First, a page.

Hard to really judge between the lack of emissions in a 1962 vs 1992 vs 2022, though.  The first 30 years was a massive change, but the last 30 years were really significant, too.

Safety has taken similar steps- pretty much nothing in 1962, some decent rules (including airbags) in 1992, and pretty stringent rules and standards in 2022.   In '92, traction control wasn't really a thing yet, but now we have full drive control- almost.  

And it can easily be said that drivers are very forward compatible, but not really backward.  Even though a huge amount of US cars in '62 had automatic transmissions, there were still a really significant manuals.  Now there are hardly any of those left.

I really love what new cars bring- love the back up camera, love the infotainment system that gives me really good navigation that I can just say- go here on non highways- and we get it.  If we had it, I do enjoy smart cruise- the only "bad" thing is if you are not paying attention when you come up to slower cars, and all of a sudden you are doing 65 in 70 zone for a half hour.  Traction and stability control keeps winter driving moving very nicely.  And remembering what it smelled like to go on a road trip in the '70s, emissions controls are a major blessing.

But yea- compare a 1962 Giula Spider to a 1992 Miata to a 2022 Miata= there are a lot of steps there.  And a lot that is carried down.

Tom1200
Tom1200 UberDork
10/31/22 11:37 p.m.

In reply to David S. Wallens :

So to your point about PDK and direct injection; for enthusiasts driving manuals, such as myself you can't really notice the difference. Much like you I end up driving a lot of different cars and while I know that engine management has advanced enormously the actual in car feel isn't that different to 15-20 year old cars.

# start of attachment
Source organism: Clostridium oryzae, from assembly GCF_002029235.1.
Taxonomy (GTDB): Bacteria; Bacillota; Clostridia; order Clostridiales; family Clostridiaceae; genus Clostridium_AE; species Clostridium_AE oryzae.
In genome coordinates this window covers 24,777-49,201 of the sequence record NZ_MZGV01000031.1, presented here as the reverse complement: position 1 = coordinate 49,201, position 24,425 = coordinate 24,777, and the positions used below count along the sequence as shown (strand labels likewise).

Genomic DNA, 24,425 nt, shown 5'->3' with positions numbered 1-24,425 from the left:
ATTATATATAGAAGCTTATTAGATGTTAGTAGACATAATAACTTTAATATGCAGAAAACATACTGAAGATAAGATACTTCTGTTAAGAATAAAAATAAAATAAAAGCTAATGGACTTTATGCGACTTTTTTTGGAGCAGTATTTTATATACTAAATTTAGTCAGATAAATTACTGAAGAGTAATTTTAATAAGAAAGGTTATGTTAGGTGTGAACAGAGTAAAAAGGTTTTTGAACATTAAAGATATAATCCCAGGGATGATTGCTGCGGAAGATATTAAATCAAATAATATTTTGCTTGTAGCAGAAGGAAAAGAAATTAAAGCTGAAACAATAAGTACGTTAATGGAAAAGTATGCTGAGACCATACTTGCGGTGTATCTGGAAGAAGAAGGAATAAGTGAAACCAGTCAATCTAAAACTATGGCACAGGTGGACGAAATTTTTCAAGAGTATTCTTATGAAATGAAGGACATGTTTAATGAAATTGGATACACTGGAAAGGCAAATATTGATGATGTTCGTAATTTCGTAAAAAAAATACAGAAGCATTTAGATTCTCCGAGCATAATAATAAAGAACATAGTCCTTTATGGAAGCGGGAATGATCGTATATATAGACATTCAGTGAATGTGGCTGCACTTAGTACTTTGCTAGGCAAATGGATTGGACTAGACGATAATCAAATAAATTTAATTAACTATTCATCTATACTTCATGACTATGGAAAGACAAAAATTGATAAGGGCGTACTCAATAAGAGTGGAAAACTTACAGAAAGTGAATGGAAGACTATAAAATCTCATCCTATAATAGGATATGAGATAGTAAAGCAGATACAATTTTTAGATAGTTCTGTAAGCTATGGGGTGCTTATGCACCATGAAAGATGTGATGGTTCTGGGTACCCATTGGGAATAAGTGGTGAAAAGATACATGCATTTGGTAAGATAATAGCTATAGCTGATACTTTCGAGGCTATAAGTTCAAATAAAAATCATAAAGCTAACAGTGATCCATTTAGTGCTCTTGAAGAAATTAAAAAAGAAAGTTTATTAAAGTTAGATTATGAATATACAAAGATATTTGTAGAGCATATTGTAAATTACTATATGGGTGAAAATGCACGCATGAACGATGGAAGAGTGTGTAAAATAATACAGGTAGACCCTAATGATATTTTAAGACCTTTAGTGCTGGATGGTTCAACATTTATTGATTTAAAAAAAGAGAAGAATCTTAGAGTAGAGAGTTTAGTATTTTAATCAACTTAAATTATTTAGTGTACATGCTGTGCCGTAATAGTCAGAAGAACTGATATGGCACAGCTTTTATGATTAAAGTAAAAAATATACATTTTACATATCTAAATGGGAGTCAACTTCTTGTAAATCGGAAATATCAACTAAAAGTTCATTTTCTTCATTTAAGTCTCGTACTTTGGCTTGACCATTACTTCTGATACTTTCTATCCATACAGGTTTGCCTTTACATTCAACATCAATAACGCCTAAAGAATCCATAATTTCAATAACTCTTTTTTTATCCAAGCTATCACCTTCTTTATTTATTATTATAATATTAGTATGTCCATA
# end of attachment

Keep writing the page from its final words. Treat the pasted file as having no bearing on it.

maschinenbau
maschinenbau GRM+ Memberand UberDork
11/1/22 8:47 a.m.

In reply to Keith Tanner :

I got a downside for your radar cruise and other ADAS features. All those little radar modules under the bumper covers - they make cars more expensive to build, increase the threshold of difficulty for a DIY repair, and make normal body shop work even more costly. Look at the cost of replacement for a ND vs NC Miata windshield thanks to those features bonded up under the glass.

https://grassrootsmotorsports.com/forum/grm/adas-and-the-car-enthusiast/182698/page1/

And that's besides the implications of allowing our brains to turn closer to the 'off' switch so we can consume more distractions when we're supposed to be piloting a 2+ ton ballistic weapon.

docwyte
docwyte PowerDork
11/1/22 9:28 a.m.

In reply to Gearheadotaku (Forum Supporter) :